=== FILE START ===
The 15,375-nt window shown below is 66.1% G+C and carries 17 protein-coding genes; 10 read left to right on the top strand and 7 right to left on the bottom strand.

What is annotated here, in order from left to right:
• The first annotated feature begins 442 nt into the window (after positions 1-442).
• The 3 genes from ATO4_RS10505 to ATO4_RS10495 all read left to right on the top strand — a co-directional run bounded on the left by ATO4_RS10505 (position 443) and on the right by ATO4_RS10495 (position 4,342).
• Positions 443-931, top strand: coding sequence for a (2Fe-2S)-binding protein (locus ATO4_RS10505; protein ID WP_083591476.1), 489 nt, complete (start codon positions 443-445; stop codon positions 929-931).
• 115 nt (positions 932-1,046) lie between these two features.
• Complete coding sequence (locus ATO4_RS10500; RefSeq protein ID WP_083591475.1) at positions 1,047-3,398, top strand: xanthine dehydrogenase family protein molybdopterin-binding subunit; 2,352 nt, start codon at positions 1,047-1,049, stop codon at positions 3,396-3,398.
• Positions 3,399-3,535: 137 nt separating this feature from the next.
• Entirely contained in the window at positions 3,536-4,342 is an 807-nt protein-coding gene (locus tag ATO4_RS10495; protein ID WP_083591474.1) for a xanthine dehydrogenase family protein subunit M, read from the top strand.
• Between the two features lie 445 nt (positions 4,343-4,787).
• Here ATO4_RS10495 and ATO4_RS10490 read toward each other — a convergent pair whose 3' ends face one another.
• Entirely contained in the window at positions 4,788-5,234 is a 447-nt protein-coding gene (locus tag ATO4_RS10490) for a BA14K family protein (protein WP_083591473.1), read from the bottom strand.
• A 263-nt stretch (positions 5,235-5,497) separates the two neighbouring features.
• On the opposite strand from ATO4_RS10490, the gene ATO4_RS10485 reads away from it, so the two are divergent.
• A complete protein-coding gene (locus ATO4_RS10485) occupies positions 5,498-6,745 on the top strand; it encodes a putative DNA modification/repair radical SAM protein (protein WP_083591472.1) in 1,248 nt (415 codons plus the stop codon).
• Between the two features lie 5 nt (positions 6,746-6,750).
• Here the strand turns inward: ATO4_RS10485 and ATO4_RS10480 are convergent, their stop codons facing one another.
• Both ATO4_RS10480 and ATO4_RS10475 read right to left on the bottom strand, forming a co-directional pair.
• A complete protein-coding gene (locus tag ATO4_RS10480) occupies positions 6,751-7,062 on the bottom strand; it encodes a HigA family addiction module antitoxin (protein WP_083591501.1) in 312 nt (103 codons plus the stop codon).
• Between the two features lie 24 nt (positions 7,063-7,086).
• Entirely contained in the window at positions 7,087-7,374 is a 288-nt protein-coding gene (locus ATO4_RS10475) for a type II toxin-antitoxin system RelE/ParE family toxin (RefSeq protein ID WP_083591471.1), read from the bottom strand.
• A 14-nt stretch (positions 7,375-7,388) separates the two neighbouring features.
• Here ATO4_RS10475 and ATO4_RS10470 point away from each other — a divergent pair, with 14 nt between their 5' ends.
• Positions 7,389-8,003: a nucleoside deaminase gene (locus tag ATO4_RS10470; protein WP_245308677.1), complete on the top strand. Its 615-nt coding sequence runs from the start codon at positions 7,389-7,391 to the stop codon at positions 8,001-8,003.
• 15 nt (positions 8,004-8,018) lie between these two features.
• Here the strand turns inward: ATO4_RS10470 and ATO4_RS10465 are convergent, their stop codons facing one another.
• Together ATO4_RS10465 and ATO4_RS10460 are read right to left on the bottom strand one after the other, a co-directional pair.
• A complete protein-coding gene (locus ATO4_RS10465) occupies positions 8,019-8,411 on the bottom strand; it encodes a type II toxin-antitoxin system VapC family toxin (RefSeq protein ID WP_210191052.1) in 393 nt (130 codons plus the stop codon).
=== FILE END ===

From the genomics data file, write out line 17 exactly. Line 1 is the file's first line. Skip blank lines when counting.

• Here the strand turns inward: ATO4_RS10485 and ATO4_RS10480 are convergent, their stop codons facing one another.